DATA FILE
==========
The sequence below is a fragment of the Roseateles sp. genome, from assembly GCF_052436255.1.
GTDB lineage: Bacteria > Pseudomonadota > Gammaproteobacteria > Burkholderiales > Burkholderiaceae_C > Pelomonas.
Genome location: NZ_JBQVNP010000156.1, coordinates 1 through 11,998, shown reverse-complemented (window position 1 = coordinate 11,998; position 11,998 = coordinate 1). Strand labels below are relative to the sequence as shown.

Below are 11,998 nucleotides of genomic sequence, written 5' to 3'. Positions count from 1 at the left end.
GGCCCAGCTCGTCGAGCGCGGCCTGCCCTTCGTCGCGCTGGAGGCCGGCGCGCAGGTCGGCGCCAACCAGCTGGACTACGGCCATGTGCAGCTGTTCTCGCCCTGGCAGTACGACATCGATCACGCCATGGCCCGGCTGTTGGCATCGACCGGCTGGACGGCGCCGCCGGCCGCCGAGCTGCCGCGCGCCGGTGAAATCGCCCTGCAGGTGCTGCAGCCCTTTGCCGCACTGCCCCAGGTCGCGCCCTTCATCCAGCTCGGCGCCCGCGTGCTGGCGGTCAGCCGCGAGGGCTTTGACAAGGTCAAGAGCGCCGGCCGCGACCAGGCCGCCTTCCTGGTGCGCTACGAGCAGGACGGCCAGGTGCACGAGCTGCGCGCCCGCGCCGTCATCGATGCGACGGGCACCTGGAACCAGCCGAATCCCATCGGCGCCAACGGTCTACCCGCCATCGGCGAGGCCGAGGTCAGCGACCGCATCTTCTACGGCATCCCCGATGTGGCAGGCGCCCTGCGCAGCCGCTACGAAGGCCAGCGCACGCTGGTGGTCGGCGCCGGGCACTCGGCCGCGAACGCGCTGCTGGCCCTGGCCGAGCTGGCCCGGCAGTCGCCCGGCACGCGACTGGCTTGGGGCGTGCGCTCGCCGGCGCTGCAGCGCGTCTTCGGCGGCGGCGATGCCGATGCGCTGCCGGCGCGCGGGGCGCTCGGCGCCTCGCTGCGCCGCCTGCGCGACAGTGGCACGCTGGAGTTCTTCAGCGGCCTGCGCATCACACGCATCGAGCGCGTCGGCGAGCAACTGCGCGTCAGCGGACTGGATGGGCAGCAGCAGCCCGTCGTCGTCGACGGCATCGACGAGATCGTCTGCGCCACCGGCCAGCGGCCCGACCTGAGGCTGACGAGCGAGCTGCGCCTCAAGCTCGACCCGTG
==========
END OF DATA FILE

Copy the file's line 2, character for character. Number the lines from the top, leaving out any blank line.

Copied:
GTDB lineage: Bacteria > Pseudomonadota > Gammaproteobacteria > Burkholderiales > Burkholderiaceae_C > Pelomonas.